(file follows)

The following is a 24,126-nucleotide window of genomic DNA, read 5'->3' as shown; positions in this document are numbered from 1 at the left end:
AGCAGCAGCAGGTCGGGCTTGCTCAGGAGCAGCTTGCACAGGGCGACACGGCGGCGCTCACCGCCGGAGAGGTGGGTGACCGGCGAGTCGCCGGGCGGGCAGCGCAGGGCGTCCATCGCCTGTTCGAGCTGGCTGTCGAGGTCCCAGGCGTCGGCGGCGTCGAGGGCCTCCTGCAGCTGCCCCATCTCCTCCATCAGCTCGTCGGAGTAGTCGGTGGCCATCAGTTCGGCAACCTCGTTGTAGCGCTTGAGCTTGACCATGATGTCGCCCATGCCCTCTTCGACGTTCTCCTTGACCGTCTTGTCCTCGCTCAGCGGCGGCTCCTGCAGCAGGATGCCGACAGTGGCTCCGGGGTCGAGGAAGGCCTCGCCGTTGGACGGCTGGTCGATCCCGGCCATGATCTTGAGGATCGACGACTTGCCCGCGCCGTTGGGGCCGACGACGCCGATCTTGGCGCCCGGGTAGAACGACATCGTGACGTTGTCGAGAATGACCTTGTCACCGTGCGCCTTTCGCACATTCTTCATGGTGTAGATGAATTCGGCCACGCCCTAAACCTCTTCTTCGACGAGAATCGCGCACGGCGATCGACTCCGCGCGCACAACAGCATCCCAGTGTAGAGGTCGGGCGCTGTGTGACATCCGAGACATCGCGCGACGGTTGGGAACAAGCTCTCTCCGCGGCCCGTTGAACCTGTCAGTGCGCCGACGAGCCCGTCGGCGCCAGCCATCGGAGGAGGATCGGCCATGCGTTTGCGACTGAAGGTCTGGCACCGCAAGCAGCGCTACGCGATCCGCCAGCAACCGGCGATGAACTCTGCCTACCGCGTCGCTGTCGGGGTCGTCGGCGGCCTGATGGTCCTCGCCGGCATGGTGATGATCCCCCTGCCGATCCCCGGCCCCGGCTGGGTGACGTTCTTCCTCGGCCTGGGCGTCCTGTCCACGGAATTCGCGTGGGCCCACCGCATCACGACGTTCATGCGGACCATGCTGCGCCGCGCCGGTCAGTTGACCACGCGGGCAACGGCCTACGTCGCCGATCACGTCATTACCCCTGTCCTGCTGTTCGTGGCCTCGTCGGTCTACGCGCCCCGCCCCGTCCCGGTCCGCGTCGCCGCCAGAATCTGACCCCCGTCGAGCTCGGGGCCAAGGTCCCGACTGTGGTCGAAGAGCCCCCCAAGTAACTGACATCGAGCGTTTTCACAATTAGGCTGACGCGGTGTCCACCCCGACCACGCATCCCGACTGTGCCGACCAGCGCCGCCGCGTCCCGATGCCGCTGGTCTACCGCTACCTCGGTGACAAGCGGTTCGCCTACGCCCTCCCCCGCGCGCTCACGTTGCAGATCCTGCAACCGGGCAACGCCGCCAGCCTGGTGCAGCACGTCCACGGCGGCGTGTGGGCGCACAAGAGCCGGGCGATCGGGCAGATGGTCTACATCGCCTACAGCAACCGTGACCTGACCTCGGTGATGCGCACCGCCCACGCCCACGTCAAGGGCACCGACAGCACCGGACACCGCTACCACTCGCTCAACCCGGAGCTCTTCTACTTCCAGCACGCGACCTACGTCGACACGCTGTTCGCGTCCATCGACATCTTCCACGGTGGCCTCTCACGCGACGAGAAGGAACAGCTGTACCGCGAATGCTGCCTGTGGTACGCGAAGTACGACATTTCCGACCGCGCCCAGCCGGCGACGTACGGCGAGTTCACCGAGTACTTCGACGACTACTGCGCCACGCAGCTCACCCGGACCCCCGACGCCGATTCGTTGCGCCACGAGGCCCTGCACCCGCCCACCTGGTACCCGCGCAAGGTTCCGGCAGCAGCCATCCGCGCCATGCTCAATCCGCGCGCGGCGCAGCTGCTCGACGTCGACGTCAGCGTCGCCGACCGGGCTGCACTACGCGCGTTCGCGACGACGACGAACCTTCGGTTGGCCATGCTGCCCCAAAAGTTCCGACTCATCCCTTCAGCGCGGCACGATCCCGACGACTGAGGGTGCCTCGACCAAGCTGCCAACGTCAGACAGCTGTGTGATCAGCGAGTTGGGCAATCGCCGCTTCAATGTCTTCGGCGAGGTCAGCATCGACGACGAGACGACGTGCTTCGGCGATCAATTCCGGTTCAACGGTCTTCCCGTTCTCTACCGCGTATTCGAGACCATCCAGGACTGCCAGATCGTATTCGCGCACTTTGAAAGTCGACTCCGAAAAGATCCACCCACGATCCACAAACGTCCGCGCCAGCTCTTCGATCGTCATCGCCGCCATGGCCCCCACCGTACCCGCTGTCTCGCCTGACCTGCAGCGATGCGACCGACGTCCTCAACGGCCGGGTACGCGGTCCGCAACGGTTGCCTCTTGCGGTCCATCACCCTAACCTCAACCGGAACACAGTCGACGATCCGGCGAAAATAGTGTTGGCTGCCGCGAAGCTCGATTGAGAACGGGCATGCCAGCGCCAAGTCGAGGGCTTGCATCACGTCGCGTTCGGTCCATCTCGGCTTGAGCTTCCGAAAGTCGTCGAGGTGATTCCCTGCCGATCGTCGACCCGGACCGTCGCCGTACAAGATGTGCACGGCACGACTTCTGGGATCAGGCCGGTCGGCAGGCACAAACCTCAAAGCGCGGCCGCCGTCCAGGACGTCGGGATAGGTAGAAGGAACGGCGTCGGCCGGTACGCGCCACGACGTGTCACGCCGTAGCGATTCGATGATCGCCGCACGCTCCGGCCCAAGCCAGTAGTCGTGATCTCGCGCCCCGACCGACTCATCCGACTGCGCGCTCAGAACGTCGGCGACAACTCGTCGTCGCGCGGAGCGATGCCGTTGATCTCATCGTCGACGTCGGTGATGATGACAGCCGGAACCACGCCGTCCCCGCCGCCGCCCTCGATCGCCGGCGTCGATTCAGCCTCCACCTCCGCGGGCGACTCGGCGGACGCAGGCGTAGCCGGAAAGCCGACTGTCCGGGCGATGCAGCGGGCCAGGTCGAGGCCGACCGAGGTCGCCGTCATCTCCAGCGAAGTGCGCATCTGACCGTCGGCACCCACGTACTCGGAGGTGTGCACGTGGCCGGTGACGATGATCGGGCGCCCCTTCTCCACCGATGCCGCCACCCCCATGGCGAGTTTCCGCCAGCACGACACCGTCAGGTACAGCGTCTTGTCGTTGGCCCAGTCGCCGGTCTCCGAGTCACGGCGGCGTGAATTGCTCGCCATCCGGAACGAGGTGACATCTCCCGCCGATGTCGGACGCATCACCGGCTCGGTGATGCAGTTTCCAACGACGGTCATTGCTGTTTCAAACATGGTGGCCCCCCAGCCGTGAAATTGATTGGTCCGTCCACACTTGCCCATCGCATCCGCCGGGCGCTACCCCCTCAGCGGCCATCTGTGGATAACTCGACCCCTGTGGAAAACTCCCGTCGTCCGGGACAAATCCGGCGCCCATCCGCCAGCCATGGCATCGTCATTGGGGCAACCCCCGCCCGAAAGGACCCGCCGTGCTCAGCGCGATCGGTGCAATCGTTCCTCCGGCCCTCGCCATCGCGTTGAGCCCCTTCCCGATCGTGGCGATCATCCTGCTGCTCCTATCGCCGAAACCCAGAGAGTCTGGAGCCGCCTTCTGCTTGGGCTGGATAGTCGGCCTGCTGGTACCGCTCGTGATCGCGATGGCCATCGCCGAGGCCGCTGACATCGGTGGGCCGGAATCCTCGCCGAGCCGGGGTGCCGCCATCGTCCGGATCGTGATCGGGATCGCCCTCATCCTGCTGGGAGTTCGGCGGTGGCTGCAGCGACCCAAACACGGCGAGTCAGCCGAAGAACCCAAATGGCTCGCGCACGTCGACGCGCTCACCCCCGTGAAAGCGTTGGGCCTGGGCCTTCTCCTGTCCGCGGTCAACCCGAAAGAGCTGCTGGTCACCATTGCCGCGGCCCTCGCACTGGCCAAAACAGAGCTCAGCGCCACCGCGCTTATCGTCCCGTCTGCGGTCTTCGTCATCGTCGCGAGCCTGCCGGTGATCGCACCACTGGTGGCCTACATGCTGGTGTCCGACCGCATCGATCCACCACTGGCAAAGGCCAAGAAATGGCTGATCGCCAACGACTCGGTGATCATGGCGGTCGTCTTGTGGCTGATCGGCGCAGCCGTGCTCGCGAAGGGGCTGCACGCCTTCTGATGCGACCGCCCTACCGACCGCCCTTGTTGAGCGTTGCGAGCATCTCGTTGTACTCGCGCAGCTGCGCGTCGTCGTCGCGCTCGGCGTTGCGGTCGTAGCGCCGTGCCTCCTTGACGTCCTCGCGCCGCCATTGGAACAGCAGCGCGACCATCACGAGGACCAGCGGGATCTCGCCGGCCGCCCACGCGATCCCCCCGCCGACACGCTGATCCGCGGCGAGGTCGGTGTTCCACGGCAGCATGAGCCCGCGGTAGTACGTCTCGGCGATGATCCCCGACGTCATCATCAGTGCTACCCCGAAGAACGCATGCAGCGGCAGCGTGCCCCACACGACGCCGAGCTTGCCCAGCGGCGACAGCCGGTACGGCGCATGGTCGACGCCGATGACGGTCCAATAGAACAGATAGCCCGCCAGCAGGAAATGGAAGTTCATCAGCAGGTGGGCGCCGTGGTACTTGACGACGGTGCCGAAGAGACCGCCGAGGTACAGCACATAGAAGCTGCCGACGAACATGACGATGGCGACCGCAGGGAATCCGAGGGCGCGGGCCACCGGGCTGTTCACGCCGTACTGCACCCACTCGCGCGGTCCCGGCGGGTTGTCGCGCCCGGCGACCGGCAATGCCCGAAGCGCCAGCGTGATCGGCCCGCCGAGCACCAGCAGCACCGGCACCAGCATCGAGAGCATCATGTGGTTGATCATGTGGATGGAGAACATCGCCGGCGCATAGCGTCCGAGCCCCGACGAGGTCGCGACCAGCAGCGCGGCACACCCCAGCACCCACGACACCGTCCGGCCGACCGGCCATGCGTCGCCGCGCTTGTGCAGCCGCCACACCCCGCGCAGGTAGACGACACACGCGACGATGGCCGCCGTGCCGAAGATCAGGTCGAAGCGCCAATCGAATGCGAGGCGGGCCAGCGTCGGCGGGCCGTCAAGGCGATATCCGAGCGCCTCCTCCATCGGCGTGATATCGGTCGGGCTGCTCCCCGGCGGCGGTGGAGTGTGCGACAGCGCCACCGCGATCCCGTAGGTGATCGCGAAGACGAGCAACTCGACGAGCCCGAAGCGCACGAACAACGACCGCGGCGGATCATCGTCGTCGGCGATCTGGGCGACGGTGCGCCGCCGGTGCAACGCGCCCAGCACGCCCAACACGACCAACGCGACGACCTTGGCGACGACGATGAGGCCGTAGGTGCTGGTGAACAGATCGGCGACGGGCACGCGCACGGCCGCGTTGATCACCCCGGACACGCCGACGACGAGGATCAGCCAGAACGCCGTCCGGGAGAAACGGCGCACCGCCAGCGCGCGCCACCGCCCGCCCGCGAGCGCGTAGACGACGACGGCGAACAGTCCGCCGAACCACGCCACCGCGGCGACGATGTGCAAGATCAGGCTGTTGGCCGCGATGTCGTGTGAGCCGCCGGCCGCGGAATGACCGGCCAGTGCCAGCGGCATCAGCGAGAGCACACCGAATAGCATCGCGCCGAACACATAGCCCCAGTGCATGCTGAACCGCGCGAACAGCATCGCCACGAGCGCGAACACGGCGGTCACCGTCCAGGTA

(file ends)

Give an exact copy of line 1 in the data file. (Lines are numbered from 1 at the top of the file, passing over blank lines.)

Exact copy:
The following is a 24,126-nucleotide window of genomic DNA, read 5'->3' as shown; positions in this document are numbered from 1 at the left end: